"Why does the problem of world hunger
make him so anxious? We have plenty to eat at home!"
"She's so smart, why can't she use her intellect to get past
whatever's worrying her this week - be it spiders in the rest room
or plane crashes?"
"He's so cautious, he won't do anything if he isn't sure he can
do it perfectly or without injury. He's still not riding a
two-wheeler and he's going on 8!"
Do any of these sound familiar to you? Is your gifted child
anxious about things big and small? How much of this is normal, and
when should *you* be the one worrying?
First, it might help to know and understand that for gifted
children, worrying often comes in tandem with their high intellect,
high sensitivities, and intense curiousity. Read more about characteristics of the
Perfectionism, which is worthy of its own
lengthy discussion, often appears in gifted children. Perfectionism
can cause them to feel as though their first efforts aren't
adequate, or demonstrate some fears about initiating an activity or
task that they aren't certain they can do flawlessly. Perfectionism
can often contribute to anxiety in a bright child. Linda Silverman
discusses many aspects of perfectionism on the Gifted
The reality for most gifted children is that their advanced
intellectual development means they are much more likely to
experience moments of stress when the world doesn't match up to
their high expectations. For some children it may be that they have
developed an extremely detailed understanding of rules and fairness
in play and become overly rigid with other children about rules.
Others may become preoccupied with world affairs and express
concerns about issues such as poverty, war, access to clean water,
or saving the rainforests.
One difficulty children can face is that their rigidity about
rules or right/wrong stands in opposition to our fast-paced
information-saturated world. Kids today need to be able to adapt,
and rigidity hinders or even prevents adaptability. Being immersed
in a variety of social situations or attempting to develop
friendships can present quite a challenge to children who possess
While these concerns may cause a gifted child some anxiety,
remember, too, that their heightened awareness of right and wrong
and sense of justice may lead them to a path of high moral
development. A gifted child's tenacity in pursuing subjects of
interest may lead them to develop expertise in certain fields even
before they complete their educations.
Today's child concerned about world hunger may be tomorrow's UN
representative. Today's child collecting penny donations for the
local animal shelter may be tomorrow's veterinarian or animal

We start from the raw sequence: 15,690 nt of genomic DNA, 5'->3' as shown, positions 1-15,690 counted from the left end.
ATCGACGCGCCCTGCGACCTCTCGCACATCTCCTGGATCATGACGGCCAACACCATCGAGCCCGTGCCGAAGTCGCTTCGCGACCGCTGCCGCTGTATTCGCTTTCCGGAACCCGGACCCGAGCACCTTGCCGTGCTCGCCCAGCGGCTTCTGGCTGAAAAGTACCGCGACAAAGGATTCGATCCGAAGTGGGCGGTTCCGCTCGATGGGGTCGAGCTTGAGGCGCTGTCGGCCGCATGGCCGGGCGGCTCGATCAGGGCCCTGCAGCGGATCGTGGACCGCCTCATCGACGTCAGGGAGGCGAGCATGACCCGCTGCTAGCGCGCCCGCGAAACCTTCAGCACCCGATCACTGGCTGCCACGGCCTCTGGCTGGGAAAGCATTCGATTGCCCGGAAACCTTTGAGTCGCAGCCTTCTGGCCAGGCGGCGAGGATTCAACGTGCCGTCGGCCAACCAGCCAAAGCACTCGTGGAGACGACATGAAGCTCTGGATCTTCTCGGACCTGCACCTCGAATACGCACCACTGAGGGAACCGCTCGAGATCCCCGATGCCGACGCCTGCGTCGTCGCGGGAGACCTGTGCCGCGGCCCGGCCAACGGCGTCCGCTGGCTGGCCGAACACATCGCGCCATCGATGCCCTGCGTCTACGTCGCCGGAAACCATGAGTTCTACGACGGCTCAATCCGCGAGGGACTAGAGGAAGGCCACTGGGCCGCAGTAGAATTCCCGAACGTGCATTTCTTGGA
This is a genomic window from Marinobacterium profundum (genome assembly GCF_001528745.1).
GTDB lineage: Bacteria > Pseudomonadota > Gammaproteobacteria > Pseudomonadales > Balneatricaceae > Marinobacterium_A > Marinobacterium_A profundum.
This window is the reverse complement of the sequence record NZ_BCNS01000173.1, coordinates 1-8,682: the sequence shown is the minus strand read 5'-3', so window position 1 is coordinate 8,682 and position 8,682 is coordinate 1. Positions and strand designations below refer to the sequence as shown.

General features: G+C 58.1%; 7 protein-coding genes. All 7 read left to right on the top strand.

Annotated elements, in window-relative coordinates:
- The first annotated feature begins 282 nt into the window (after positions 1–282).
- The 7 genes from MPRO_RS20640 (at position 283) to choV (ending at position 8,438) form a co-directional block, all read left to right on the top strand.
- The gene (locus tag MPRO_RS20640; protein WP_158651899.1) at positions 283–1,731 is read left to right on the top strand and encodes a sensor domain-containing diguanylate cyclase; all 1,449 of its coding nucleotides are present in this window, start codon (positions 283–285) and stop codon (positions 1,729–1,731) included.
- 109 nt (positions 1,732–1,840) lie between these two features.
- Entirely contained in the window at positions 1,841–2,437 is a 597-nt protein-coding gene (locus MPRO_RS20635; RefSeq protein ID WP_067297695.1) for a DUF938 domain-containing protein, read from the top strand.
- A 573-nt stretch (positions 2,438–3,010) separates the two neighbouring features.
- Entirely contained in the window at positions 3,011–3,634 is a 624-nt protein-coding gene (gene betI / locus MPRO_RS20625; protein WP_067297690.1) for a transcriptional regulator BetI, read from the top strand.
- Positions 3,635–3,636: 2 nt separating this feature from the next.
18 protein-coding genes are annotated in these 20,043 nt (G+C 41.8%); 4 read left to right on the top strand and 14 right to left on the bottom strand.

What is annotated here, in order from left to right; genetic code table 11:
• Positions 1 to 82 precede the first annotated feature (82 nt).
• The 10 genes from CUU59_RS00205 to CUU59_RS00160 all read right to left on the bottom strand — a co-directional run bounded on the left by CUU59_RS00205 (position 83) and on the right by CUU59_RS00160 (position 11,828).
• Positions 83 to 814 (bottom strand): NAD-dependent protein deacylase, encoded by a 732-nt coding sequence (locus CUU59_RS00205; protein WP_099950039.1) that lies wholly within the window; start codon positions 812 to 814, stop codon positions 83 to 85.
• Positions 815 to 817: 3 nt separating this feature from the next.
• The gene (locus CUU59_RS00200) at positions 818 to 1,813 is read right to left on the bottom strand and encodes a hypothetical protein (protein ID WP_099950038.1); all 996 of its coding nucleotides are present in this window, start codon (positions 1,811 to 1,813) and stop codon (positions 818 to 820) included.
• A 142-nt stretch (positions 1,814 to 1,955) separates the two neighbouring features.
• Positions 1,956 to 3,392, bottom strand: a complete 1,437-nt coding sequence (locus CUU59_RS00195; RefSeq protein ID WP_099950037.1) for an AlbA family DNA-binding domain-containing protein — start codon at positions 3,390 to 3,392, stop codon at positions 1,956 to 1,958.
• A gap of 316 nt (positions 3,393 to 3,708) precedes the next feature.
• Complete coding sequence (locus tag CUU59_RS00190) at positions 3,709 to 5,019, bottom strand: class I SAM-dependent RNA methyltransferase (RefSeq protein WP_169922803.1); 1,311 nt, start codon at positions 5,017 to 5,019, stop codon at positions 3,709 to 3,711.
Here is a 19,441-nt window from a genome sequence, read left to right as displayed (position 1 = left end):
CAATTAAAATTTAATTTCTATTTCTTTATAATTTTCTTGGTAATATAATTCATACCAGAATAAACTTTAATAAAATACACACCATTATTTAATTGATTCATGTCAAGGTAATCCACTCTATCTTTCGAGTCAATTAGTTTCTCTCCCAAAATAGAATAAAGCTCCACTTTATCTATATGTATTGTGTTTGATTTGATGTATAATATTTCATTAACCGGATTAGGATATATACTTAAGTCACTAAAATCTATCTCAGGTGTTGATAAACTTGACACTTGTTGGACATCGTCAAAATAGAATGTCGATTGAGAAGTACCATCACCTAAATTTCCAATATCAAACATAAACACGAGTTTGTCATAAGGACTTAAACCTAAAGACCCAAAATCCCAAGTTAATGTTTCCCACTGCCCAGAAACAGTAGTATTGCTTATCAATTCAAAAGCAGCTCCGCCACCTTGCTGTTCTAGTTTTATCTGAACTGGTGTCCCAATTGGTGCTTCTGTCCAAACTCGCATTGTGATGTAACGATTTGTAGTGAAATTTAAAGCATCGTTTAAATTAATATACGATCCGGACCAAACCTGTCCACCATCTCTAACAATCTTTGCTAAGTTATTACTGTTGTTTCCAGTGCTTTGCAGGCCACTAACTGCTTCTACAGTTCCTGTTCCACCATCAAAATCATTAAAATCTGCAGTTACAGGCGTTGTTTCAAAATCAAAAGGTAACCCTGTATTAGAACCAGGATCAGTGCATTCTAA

rights activist. Being strict about right and wrong, being very
black and white may feel challenging when parenting a bright child,
but when you think about the underlying reasons for these
behaviors, it's a sign of good personhood. The bright child who has
a strong moral compass and is bothered by unfairness in the
world--whether it's on a global scale or on the playground--is
getting the whole point of being a person, a global citizen.
But when is it time for parents to worry? When are a child's
anxieties, fears, worries something more than typical? According to
Ann Weller, Psy.D. with Plum Tree Child and Adolescent Psychology in
St. Charles, IL, it's when a behavior or thought pattern
interferes with a person's functioning either at home or school
that the behavior becomes a problem. "When anxiety significantly
interferes with your ability to do your job--make friends, get your
homework done--then it is time to seek help."
Psychological Association has both a wealth of resources and a
Psychologist finder that may help.
Dr. Weller goes on to point out that many fears of a gifted
child come from something known as Base Rate Fallacy. This is when we overestimate
the probability of danger in an environment. This affects anxious
people across the board, but can be particularly true of gifted
children. They know so much about what could happen but don't have
enough experience in life to provide the balance of what probably
As for how anxiety manifests, Dr. Weller points out, "It's
important to understand, too, that anxiety is in the body. You
can't be talked out of being anxious every time. There are physical
signs of anxiety. Even though you might think a bright child should
be able to think their way out of being anxious, for some they may
require treatment from a licensed psychologist, who will focus on
It may be comforting to know that parents around the world
struggle with figuring out the right path for their bright
children. What about you? Have you found any strategies that have
helped alleviate your gifted child's worries and anxieties?
Interested in learning more?
We love hearing from parents
and advocates for gifted children! Please comment if you have an
idea for a topic you'd like us to cover in future